• Take notes about what the doctor says, or ask a friend or family member to take notes for you.
  • Learn how to access your medical records, so you can keep track of test results, diagnoses, treatment plans and medications, and prepare for your next appointment.
  • Ask for the doctor’s contact information and their preferred method of communication.
  • Remember that nurses and pharmacists are also good sources of information.

10. What is AWP?

The Average Wholesale Price (AWP) on each drug page is a way to compare costs of drugs. It is not what you would pay if you were to pay the full retail price. (That’s why it’s commonly referred to as “ain’t what’s paid.”) The drug cost-sharing and patient assistance program charts (beginning on page 62) include information on how to access programs that can help cover all or part of the costs of many of these medications.

11. What are PEP and PrEP?

PEP and PrEP are not HIV treatment, but are HIV medications used by HIV-negative people to prevent infection with the virus. “PEP” stands for “post-exposure prophylaxis” and is taken for 28 days following a potential exposure to the virus; PEP must be started within 72 hours after a recent possible exposure. “PrEP” stands for “pre-exposure prophylaxis” and is taken daily to prevent someone from getting HIV. “Prophylaxis” means “preventative.”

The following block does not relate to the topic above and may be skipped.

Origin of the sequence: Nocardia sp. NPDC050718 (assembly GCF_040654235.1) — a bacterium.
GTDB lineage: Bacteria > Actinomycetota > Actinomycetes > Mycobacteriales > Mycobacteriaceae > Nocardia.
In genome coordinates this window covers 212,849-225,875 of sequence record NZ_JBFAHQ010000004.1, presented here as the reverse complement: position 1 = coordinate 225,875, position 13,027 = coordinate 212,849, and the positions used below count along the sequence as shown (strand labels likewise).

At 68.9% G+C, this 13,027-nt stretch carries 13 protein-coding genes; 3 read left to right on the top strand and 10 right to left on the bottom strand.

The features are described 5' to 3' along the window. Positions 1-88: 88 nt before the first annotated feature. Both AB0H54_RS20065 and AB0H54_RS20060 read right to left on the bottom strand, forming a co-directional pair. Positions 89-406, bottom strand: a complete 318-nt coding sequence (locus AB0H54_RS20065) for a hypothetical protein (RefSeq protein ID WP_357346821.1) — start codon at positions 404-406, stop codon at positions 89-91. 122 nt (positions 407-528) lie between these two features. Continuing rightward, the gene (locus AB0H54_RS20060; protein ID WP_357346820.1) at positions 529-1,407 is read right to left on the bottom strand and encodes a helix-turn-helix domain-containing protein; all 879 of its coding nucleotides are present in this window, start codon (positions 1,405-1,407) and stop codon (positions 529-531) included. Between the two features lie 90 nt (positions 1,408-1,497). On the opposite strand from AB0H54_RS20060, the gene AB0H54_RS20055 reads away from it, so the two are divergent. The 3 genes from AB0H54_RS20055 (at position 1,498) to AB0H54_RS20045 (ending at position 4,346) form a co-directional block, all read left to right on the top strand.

12. More information online

See considerations for therapy, including information on COVID, and drug factsheets from DHHS at HIVinfo.nih.gov. Download iPhone and Android apps that provide drug info, guidelines, and a glossary: clinicalinfo.hiv.gov/en. The International AIDS Society also produces HIV treatment guidelines. Go to iasusa.org/resources/guidelines. To see if your HIV drug interacts with another medication, either prescription or over-the-counter, go to hiv-druginteractions.org. Among the good community-based sources of information, besides Positively Aware, is aidsmap.com.